We also tested whether treatment with the mGluR5-positive allosteric modulator CDPPB could counteract the anticonvulsant effects of R-baclofen. It is noteworthy that treatment with 30 mg/kg CDPPB alone did not exacerbate seizure activity but instead completely blocked seizures (0% seizures with CDPPB; p = 0.002 versus vehicle; Fig. 5B). The seizure incidence after the combined treatment with 30 mg/kg CDPPB and 1 mg/kg R-baclofen (37%) was not different from vehicle (p = 0.29), indicating that the combination of a mGluR5-positive modulator plus GABAB agonist was less effective in preventing seizures than either drug administered alone.
A lower dose of CDPPB (10 mg/kg) administered alone had no effect on seizure incidence (43% seizure incidence; p = 0.44 compared with vehicle), whereas 10 mg/kg CDPPB administered with 1 mg/kg R-baclofen significantly reduced the incidence of seizures (0%) compared with vehicle (p = 0.02; Fig. 5B).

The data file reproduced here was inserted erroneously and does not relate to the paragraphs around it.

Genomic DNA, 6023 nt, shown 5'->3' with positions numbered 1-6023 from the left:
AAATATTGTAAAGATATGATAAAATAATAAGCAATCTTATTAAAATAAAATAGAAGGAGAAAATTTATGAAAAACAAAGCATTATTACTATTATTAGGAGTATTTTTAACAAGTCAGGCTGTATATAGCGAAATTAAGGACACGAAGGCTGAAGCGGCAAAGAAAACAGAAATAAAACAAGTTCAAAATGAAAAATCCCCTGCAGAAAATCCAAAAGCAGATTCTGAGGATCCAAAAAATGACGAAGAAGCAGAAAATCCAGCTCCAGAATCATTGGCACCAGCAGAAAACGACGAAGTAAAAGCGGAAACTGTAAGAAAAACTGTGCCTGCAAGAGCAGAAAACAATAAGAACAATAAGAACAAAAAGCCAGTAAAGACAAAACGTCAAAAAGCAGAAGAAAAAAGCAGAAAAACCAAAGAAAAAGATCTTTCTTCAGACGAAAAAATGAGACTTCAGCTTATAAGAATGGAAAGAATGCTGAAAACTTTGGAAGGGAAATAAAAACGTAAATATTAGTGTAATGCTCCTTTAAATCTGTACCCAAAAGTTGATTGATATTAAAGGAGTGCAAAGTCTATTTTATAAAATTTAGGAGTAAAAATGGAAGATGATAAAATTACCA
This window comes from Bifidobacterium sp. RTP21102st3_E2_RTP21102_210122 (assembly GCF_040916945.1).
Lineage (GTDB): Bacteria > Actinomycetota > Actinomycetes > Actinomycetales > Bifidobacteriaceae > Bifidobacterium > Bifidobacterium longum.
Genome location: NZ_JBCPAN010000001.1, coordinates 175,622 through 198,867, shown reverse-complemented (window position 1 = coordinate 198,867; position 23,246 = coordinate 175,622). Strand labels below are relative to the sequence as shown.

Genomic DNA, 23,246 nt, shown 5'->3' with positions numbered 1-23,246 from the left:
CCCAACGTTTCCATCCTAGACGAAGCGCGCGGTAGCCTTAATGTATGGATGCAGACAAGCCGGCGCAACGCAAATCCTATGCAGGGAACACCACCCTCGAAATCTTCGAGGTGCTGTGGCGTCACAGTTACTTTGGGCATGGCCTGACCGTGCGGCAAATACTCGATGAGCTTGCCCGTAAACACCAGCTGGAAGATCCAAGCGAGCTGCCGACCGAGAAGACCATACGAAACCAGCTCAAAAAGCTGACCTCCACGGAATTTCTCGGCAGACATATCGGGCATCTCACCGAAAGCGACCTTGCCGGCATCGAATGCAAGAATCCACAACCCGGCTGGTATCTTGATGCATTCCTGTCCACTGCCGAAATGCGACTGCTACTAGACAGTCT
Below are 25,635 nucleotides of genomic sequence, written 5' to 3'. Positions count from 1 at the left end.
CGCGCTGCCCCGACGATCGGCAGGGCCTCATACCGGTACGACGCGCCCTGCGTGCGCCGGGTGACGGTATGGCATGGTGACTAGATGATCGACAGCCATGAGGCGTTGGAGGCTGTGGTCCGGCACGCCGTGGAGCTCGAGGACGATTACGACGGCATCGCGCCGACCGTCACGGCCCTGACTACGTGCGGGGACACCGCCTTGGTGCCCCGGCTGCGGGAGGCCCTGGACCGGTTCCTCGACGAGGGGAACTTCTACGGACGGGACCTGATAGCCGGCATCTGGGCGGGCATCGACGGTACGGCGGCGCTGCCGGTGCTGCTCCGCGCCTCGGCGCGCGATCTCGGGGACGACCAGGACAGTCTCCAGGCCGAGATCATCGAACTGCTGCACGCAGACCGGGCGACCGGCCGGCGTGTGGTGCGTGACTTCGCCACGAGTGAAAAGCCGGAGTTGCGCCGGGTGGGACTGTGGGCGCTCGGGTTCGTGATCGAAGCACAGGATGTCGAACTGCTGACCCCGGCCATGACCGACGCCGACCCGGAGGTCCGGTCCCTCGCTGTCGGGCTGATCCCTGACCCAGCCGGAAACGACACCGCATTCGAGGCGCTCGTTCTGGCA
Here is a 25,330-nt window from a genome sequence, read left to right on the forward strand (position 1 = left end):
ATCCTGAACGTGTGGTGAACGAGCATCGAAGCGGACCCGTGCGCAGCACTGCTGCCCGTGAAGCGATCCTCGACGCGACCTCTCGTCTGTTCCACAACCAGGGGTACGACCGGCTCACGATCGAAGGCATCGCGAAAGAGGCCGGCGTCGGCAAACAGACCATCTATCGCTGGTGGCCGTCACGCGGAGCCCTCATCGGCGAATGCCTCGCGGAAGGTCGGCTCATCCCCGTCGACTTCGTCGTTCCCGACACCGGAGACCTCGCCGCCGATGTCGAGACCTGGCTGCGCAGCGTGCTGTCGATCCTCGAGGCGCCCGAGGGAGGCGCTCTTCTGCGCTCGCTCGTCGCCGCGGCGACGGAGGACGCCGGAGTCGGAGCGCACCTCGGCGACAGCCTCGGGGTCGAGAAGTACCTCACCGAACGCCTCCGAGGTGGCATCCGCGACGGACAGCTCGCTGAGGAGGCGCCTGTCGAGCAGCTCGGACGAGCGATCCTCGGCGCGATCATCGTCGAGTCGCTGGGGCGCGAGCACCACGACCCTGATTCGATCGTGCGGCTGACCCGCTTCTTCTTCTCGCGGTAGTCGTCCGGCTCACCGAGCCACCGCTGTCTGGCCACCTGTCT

We were intrigued by the finding that a high dose of the mGluR5-positive allosteric modulator CDPPB blocked seizures in FMR1 KO mice when administered acutely. To determine whether this effect persisted after repeated administrations, we treated FMR1 mice for 6 days with 30 mg/kg CDPPB and tested for seizures 1 h after the final dose. After subchronic treatment, 63% of the mice had seizures, which was not different from vehicle (83% seizure incidence; p = 0.58, Fig. 6A); this indicated that tolerance developed to the anticonvulsant effects of CDPPB after 6 days of administration. The levels of mGluR5 protein in the forebrains of mice injected subchronically with CDPPB was measured by quantitative Western blot (Fig. 6, B and C); there was a trend toward decreased mGluR5 expression in FMR1 mice (74.7 ± 4.8% of vehicle; p = 0.056). It is noteworthy that subchronic injection of vehicle or 30 mg/kg CDPPB did not induce seizures in wild-type mice (data not shown) and no changes in mGluR5 expression were detected in the forebrains of CDPPB-injected wild-type animals compared with vehicle controls (105.5 ± 9.0% of vehicle; p = 0.62; Fig. 6, B and C).